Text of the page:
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Imuran

Last reviewed on RxList: 1/13/2017
Imuran Side Effects Center

Last reviewed on RxList 9/16/2016

Imuran (azathioprine) is an immunosuppressive antimetabolite used to prevent the body from rejecting a transplanted kidney. Imuran is also used to treat symptoms of rheumatoid arthritis. Imuran is available in generic form. Common side effects of Imuran include:

  • upset stomach,
  • nausea,
  • vomiting,
  • diarrhea,
  • loss of appetite,
  • hair loss, or
  • skin rash.

Tell your doctor if you experience unlikely but serious side effects of Imuran including:

  • muscle loss,
  • hair loss,
  • cold/numbness in the fingers,
  • mouth sores,
  • difficult/painful swallowing, or
  • greasy stools.

The dose of Imuran to prevent transplant rejection and minimize toxicity varies. The initial dose is usually 3 to 5 mg/kg daily, beginning at the time of transplant. It is usually given as a single daily dose on the day of, and in some cases 1 to 3 days before, transplantation. Maintenance levels of 1 to 3 mg/kg daily are usually possible. For rheumatoid arthritis, the initial dose is approx. 1.0 mg/kg (50 to 100 mg) given as a single dose or twice-daily. Maximum dose is 2.5 mg/kg per day. Imuran may interact with allopurinol, mercaptopurine, methotrexate, blood thinners, cyclosporine, olsalazine, sulfasalazine, sulfamethoxasole, trimethoprim, or ACE inhibitors. Tell your doctor all medications you use. Imuran is not recommended for use during pregnancy. It may harm a fetus. Men and women should use two forms of birth control (e.g., condoms, birth control pill) while taking this medication. This medication can decrease the effectiveness of intrauterine devices (IUDs). Talk to your doctor about birth control. This medication passes into breast milk and may have undesirable effects on a nursing infant. Breastfeeding while using this drug is not recommended.

Our Imuran (azathioprine) Side Effects Drug Center provides a comprehensive view of available drug information on the potential side effects when taking this medication.

This is not a complete list of side effects and others may occur. Call your doctor for medical advice about side effects. You may report side effects to FDA at 1-800-FDA-1088.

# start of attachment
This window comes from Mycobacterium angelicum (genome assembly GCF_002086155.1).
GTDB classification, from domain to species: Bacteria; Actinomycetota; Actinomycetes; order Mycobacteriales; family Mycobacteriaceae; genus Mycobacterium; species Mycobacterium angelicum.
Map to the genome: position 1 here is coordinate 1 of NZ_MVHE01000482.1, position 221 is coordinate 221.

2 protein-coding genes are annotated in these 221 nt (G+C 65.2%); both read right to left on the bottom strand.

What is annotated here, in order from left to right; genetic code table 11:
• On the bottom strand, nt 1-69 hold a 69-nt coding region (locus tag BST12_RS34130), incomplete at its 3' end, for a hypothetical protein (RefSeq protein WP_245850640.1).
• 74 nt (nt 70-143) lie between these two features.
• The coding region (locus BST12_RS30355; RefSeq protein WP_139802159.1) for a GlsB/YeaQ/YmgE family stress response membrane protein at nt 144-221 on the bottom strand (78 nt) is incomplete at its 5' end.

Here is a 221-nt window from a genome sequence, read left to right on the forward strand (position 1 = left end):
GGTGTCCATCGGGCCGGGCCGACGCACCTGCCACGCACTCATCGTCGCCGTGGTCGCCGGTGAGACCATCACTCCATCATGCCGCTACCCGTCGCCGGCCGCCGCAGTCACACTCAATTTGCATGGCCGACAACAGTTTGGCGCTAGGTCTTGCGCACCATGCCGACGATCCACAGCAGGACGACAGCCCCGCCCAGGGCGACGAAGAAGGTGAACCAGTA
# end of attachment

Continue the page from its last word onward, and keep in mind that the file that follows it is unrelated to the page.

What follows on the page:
Imuran Consumer Information

Get emergency medical help if you have any of these signs of an allergic reaction: hives; difficulty breathing; swelling of your face, lips, tongue, or throat.

Stop using azathioprine and call your doctor right away if you have any of these symptoms of lymphoma:

  • fever, night sweats, weight loss, tiredness;
  • feeling full after eating only a small amount;
  • pain in your upper stomach that may spread to your shoulder;
  • easy bruising or bleeding, pale skin, feeling light-headed or short of breath, rapid heart rate; or
  • nausea, upper stomach pain, itching, loss of appetite, dark urine, clay-colored stools, jaundice (yellowing of the skin or eyes).

Stop using azathioprine and call your doctor at once if you have any of these other serious side effects:

  • signs of infection (fever, chills, sore throat, body aches, weakness, muscle pain, flu symptoms);
  • severe nausea, vomiting, or diarrhea;
  • pain or burning with urination; or
  • white patches or sores inside your mouth or on your lips.

Less serious side effects may include:

  • mild upset stomach, nausea, diarrhea, loss of appetite;
  • hair loss; or
  • skin rash.

This is not a complete list of side effects and others may occur. Call your doctor for medical advice about side effects. You may report side effects to FDA at 1-800-FDA-1088.

Read the entire detailed patient monograph for Imuran (Azathioprine)

Imuran Professional Information

SIDE EFFECTS